The Millennium Prize Problems are seven of the most well-known and important unsolved problems in mathematics. The Clay Mathematics Institute, a private nonprofit foundation devoted to mathematical research, famously challenged the mathematical community in 2000 to solve these seven problems, and established a US $1,000,000 reward for the solvers of each. One of the seven problems has been solved, and the other six are the subject of a great deal of current research. Let’s take a look.

The only millennium problem that has been solved to date is Poincare Conjecture. This problem was posed in 1904 about the topology of objects called manifolds. The most basic problem in topology is to determine when two topological spaces are the same that is they can be identified with one another in a continuous way. The conjecture is essentially the first conjecture ever made in topology, it asserts that a three dimensional manifolds is the same as the 3D sphere precisely when a certain algebraic condition is satisfied. The conjecture was formulated by Poincare around the turn of 20 Poincare Conjecture: thcentury.

Riemann Hypothesis: The Riemann Hypothesis is perhaps the most famous unsolved problems in mathematics. It concerns the non-trivial zeros of the Riemann Zeta Function. The generalized Riemann Hypothesis is a statement about the zeros of certain functions known as L functions defined by Barclayseries which are the generalization on Riemann Zeta Functions.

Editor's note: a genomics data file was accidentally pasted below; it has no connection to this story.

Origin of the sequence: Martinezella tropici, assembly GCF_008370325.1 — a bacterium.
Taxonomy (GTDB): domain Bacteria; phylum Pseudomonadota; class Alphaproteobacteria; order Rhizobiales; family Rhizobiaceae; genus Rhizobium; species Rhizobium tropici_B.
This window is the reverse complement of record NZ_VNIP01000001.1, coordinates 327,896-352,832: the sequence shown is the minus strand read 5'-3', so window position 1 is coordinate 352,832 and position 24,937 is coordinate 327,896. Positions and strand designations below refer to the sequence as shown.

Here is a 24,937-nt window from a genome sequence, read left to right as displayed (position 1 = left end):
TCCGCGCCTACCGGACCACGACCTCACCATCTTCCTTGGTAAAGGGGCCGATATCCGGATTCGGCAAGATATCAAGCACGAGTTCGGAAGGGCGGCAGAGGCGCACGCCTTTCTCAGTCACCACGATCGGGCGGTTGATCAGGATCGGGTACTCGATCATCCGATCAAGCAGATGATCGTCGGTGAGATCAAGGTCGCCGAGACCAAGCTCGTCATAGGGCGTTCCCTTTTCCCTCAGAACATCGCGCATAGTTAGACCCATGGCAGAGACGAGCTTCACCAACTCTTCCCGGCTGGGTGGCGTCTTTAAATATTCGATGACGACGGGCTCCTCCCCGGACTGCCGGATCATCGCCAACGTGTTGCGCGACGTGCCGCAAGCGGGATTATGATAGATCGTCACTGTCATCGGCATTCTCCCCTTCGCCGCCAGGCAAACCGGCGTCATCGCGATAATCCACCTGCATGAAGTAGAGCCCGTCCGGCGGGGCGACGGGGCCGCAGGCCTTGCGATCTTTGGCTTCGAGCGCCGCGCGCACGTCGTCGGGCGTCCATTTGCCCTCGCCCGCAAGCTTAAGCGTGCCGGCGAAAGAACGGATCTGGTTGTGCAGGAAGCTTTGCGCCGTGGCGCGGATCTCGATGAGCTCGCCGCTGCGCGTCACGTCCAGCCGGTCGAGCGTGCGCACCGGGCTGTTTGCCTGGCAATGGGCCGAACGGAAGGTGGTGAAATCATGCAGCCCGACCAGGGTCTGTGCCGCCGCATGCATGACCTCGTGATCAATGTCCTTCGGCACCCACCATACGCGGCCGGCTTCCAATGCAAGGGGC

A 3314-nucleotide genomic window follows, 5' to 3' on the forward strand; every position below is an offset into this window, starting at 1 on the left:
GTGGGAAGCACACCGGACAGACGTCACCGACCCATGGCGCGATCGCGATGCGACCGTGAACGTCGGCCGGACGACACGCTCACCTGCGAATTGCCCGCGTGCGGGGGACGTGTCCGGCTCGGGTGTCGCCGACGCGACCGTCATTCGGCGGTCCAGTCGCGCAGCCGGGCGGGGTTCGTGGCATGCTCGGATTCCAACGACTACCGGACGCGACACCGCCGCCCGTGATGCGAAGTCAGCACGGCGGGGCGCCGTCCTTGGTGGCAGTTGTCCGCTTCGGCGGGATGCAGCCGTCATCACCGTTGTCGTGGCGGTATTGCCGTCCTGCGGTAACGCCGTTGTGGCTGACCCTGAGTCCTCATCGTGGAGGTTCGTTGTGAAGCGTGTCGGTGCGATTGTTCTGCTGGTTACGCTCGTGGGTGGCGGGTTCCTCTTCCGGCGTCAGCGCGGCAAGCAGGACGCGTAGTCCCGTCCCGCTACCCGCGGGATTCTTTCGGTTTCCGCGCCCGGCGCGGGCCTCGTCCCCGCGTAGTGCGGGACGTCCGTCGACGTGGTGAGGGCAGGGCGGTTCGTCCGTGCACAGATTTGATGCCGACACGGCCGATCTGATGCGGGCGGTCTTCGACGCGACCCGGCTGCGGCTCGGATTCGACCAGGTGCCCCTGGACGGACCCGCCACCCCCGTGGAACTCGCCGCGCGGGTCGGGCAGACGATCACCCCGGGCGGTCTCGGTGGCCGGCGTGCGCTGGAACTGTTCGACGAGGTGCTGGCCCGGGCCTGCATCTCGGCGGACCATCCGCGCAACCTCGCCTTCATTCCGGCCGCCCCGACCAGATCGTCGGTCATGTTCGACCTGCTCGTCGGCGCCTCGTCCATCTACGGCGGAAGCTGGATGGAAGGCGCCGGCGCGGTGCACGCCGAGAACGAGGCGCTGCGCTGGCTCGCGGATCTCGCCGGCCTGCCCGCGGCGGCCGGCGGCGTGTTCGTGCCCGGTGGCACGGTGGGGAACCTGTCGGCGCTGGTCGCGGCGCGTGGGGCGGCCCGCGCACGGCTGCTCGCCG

Birch-Swinnertoner conjecture: In mathematics, the Birch and Swinnerton-Dyer conjecture describes the set of rational solutions to equations defining an elliptic curve. It is an open problem in the field of number theory and is widely recognized as one of the most challenging mathematical problems. The conjecture was chosen as one of the seven Millennium Prize Problems listed by the Clay Mathematics Institute, which has offered a $1,000,000 prize for the first correct proof. It is named after mathematicians Bryan Birch and Peter Swinnerton-Dyer, who developed the conjecture during the first half of the 1960s with the help of machine computation. As of 2021, only special cases of the conjecture have been proven. Mordell (1922) proved Mordell’s theorem: the group of rational points on an elliptic curve has a finite basis. This means that for any elliptic curve there is a finite subset of the rational points on the curve, from which all further rational points may be generated. If the number of rational points on a curve is infinite then some point in a finite basis must have infinite order. The number of independent basis points with infinite order is called the rank of the curve, and is an important invariant property of an elliptic curve. If the rank of an elliptic curve is 0, then the curve has only a finite number of rational points. On the other hand, if the rank of the curve is greater than 0, then the curve has an infinite number of rational points. Although Mordell’s theorem shows that the rank of an elliptic curve is always finite, it does not give an effective method for calculating the rank of every curve. The rank of certain elliptic curves can be calculated using numerical methods but (in the current state of knowledge) it is unknown if these methods handle all curves. An L-function L(E, s) can be defined for an elliptic curve E by constructing an Euler product from the number of points on the curve modulo each prime p. This L-function is analogous to the Riemann zeta function and the Dirichlet L-series that is defined for a binary quadratic form. It is a special case of a Hasse-Weil L-function.

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